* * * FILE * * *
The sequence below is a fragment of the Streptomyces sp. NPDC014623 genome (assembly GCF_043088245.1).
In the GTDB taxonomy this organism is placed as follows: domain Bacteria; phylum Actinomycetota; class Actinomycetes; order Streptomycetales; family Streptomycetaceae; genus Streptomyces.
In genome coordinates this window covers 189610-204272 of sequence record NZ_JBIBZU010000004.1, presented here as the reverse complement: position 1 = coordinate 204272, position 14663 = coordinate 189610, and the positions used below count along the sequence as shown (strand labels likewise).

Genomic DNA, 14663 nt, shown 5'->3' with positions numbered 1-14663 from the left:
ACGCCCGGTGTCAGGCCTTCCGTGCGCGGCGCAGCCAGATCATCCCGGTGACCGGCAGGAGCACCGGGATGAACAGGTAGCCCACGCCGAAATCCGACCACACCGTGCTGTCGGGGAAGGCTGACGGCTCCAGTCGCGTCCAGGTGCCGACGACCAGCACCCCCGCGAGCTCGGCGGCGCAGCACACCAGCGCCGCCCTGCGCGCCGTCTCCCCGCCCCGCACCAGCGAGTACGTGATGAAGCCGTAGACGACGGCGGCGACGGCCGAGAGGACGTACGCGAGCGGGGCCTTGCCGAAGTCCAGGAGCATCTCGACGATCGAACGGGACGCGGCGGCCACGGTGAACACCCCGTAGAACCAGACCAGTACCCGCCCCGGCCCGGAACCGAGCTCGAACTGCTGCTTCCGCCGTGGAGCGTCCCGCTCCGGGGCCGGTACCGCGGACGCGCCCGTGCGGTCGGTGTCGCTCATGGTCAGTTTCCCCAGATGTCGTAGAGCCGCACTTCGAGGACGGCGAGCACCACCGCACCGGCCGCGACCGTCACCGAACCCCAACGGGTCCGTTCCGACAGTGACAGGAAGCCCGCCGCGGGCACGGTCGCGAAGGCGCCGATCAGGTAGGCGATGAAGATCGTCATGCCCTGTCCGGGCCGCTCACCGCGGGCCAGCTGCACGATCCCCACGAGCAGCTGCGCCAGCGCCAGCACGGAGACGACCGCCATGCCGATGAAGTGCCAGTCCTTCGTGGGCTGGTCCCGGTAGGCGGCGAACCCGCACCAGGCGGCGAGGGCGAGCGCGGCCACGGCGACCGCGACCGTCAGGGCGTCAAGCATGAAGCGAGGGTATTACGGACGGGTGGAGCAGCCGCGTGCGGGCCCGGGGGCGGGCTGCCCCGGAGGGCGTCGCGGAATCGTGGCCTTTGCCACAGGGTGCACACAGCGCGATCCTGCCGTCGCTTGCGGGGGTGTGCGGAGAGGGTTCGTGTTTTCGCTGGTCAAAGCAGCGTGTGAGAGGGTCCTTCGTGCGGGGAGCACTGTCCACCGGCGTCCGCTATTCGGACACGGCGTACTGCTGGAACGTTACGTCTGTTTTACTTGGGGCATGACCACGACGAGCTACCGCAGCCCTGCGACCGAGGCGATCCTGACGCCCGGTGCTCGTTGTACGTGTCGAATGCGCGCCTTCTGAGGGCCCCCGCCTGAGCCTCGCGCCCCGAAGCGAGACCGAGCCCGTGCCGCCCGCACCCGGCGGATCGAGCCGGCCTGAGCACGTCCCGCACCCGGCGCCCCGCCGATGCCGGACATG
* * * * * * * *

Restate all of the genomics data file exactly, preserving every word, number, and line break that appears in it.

The sequence below is a fragment of the Streptomyces sp. NPDC014623 genome (assembly GCF_043088245.1).
In the GTDB taxonomy this organism is placed as follows: domain Bacteria; phylum Actinomycetota; class Actinomycetes; order Streptomycetales; family Streptomycetaceae; genus Streptomyces.
In genome coordinates this window covers 189610-204272 of sequence record NZ_JBIBZU010000004.1, presented here as the reverse complement: position 1 = coordinate 204272, position 14663 = coordinate 189610, and the positions used below count along the sequence as shown (strand labels likewise).

Genomic DNA, 14663 nt, shown 5'->3' with positions numbered 1-14663 from the left:
ACGCCCGGTGTCAGGCCTTCCGTGCGCGGCGCAGCCAGATCATCCCGGTGACCGGCAGGAGCACCGGGATGAACAGGTAGCCCACGCCGAAATCCGACCACACCGTGCTGTCGGGGAAGGCTGACGGCTCCAGTCGCGTCCAGGTGCCGACGACCAGCACCCCCGCGAGCTCGGCGGCGCAGCACACCAGCGCCGCCCTGCGCGCCGTCTCCCCGCCCCGCACCAGCGAGTACGTGATGAAGCCGTAGACGACGGCGGCGACGGCCGAGAGGACGTACGCGAGCGGGGCCTTGCCGAAGTCCAGGAGCATCTCGACGATCGAACGGGACGCGGCGGCCACGGTGAACACCCCGTAGAACCAGACCAGTACCCGCCCCGGCCCGGAACCGAGCTCGAACTGCTGCTTCCGCCGTGGAGCGTCCCGCTCCGGGGCCGGTACCGCGGACGCGCCCGTGCGGTCGGTGTCGCTCATGGTCAGTTTCCCCAGATGTCGTAGAGCCGCACTTCGAGGACGGCGAGCACCACCGCACCGGCCGCGACCGTCACCGAACCCCAACGGGTCCGTTCCGACAGTGACAGGAAGCCCGCCGCGGGCACGGTCGCGAAGGCGCCGATCAGGTAGGCGATGAAGATCGTCATGCCCTGTCCGGGCCGCTCACCGCGGGCCAGCTGCACGATCCCCACGAGCAGCTGCGCCAGCGCCAGCACGGAGACGACCGCCATGCCGATGAAGTGCCAGTCCTTCGTGGGCTGGTCCCGGTAGGCGGCGAACCCGCACCAGGCGGCGAGGGCGAGCGCGGCCACGGCGACCGCGACCGTCAGGGCGTCAAGCATGAAGCGAGGGTATTACGGACGGGTGGAGCAGCCGCGTGCGGGCCCGGGGGCGGGCTGCCCCGGAGGGCGTCGCGGAATCGTGGCCTTTGCCACAGGGTGCACACAGCGCGATCCTGCCGTCGCTTGCGGGGGTGTGCGGAGAGGGTTCGTGTTTTCGCTGGTCAAAGCAGCGTGTGAGAGGGTCCTTCGTGCGGGGAGCACTGTCCACCGGCGTCCGCTATTCGGACACGGCGTACTGCTGGAACGTTACGTCTGTTTTACTTGGGGCATGACCACGACGAGCTACCGCAGCCCTGCGACCGAGGCGATCCTGACGCCCGGTGCTCGTTGTACGTGTCGAATGCGCGCCTTCTGAGGGCCCCCGCCTGAGCCTCGCGCCCCGAAGCGAGACCGAGCCCGTGCCGCCCGCACCCGGCGGATCGAGCCGGCCTGAGCACGTCCCGCACCCGGCGCCCCGCCGATGCCGGACATG